Numerous techniques are available for reducing the fundamental component of losses in the damping resistor while maintaining a low "zero" impedance of the filter branch. These techniques generally employ additional series resonant sections connected in parallel with the damping resistor as shown in FIG. 1 to, first, bypass the fundamental component of current, IFM, thereby eliminating the fundamental component of losses in the resistor RN and, second, bypass the harmonic current, IN, further reducing losses and lowering the "zero" impedance of the branch. While those techniques reduce losses and improve filtering, they are expensive, particularly in high power applications since additional LC sections are required.
There is provided by this invention a novel high power resonance filter utilizing a single resistive element connected between two series resonant filter branches, that reduces the dissipation of the fundamental frequency in the resistor, while providing a reduction in the resonant harmonic components
FIG. 1 is a conventional filter utilizing a damping resistor having low "zero" branch impedance;
FIG. 2 is a filter using a single resistor connected between two series resonant branches incorporating the principles of this invention;
FIG. 3 is an alternate embodiment of the filter shown in FIG. 2 utilizing a split inductor scheme;
FIG. 4 is an alternate embodiment of the filter shown in FIG. 2 utilizing a split capacitor scheme; and
FIG. 5 is an alternate embodiment of the filter shown in FIG. 2 utilizing a parallel LC section in series with the resistive element.
Referring to FIG. 1, there is shown a conventional resonant filter arrangement to define some basic terminology used herein.
The novel arrangement incorporating the principles of this invention is presented in FIG. 2, illustrating a resistor, R, connected between the 2nd and 3rd harmonic branches of the filter at points A and B. In this arrangement the fundamental component of voltage across R is less than in the conventional case where the resistor is connected in parallel with L2 because of the fundamental component of voltage appearing at point B. When applied to the 2nd and 3rd harmonic branches, this results in a 38 percent reduction in fundamental voltage across R and for the same R a 62 percent reduction in fundamental dissipation. While the arrangement shown in FIG. 2 is applied to the 2nd and 3rd harmonic branches, the technique is applicable between any two filter branches.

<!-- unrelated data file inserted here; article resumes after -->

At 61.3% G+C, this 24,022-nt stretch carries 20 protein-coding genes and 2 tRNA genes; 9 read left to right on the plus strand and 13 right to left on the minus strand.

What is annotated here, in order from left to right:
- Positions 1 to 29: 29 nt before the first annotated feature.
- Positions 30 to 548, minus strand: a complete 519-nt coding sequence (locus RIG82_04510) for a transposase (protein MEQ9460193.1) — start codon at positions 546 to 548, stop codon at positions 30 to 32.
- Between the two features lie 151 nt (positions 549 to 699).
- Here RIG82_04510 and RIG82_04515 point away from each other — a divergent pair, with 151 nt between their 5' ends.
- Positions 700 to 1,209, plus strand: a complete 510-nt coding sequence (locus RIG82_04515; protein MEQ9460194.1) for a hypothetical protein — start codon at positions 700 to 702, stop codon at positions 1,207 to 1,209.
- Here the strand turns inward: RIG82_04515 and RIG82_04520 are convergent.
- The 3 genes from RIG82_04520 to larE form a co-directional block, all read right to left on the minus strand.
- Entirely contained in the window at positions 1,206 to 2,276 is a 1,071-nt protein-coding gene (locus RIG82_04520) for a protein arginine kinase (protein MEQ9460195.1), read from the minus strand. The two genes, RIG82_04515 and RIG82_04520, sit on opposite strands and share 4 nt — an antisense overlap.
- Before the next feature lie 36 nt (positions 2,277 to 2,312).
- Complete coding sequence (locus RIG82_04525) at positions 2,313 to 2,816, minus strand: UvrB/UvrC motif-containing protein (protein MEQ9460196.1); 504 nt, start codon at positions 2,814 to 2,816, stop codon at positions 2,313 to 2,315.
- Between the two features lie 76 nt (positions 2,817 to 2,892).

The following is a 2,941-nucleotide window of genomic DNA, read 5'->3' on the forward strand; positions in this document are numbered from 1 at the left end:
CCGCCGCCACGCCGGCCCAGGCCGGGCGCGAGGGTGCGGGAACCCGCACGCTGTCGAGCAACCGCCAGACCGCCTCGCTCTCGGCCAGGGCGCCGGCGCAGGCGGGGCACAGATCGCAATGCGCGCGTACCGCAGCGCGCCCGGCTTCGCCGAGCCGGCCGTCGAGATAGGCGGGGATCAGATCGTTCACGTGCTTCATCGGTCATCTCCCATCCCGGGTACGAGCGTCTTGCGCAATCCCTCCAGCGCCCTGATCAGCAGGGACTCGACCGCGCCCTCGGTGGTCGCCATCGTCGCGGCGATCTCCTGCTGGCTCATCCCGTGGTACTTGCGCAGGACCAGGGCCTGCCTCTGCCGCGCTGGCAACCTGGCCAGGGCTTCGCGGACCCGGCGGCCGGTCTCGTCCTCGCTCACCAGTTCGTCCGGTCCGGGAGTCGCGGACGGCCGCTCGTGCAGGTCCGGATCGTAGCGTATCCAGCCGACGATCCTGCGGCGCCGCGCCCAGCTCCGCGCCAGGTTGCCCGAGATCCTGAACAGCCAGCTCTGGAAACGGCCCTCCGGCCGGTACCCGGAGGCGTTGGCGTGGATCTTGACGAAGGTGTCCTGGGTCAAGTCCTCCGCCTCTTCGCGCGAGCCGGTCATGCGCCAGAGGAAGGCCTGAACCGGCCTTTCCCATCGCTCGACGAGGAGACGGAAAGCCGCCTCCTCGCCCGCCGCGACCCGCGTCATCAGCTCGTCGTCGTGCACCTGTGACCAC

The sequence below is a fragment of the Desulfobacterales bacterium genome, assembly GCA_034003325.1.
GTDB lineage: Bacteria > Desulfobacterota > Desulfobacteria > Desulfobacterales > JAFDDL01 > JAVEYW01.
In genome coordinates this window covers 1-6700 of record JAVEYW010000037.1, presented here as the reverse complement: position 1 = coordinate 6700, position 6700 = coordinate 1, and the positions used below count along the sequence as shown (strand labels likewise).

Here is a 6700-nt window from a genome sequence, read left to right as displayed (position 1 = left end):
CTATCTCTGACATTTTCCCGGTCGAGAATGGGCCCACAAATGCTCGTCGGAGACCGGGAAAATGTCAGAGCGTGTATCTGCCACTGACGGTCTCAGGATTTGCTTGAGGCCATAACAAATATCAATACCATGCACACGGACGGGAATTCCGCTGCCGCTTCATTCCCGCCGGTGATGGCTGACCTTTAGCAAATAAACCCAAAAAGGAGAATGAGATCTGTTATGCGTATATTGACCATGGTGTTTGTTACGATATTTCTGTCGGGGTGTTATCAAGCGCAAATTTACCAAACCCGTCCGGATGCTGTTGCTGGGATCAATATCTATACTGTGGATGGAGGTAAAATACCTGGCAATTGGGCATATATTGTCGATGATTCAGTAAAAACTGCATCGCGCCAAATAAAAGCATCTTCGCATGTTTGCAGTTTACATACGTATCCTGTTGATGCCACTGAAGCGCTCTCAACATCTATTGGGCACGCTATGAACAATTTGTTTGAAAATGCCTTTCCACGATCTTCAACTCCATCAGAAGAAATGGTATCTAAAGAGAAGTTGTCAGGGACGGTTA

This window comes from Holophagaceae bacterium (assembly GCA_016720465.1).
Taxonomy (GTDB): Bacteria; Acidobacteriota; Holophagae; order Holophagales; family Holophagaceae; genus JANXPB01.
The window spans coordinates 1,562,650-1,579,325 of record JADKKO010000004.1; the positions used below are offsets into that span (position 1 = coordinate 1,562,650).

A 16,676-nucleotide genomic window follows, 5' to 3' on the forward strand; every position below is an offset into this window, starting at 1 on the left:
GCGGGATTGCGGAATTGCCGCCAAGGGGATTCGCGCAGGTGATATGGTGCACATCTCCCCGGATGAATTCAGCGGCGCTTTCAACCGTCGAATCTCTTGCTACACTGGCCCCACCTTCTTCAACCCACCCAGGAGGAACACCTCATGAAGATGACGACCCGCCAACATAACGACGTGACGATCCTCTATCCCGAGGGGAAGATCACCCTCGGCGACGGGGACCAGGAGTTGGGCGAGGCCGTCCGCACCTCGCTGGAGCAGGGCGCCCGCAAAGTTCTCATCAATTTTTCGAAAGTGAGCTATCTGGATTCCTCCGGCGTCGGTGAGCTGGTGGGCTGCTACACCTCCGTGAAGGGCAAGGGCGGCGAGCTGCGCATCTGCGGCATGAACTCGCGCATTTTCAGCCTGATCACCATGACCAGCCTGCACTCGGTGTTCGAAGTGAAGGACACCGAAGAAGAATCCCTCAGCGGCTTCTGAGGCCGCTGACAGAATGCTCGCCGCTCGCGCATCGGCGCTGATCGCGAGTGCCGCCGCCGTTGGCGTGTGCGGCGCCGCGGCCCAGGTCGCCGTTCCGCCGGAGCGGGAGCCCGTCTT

Qualitatively the damping effect on the "poles" adjacent to the 2nd and 3rd harmonic "zeros" is obtained as follows. In the conventional arrangement where the damping resistance is placed either in series or parallel with the branch inductance L2, the greatest voltage across the resistor occurs at the resonant frequency of the branch to which it is connected. Thus the conventional techniques have their greatest effect on damping at the "zero" series resonant frequency.
In the proposed arrangement, the damping resistor has a much greater effect on the intermediate pole located between the 2nd and 3rd harmonics, with the lower (below the 2nd harmonic) and upper (above the 3rd harmonic) "poles" also effected. This occurs since the voltage across resistor R is numerically equal to V2 -V3 for frequencies below the 2nd and above the 3rd harmonics, while for frequencies between these harmonics the voltage across the resistor increases, because of the phase change, to V2 +V3. This increases the power available for damping at the intermediate pole.
In the basic arrangement shown in FIG. 2 a fundamental component of voltage still exists across the damping resistor and therefore real power is still consumed from the utility system. In high power applications a penalty is often imposed by the utility system on power conditioning equipment which consumes real power. By modifying the basic arrangement slightly the fundamental component of voltage across the resistor, and therefore the fundamental losses, can be eliminated completely. Two such arrangements are presented in FIGS. 3 and 4. Again while these arrangements are shown for resistive connections between the 2nd and 3rd harmonic branches, they may be applied between any two series resonant filter branches.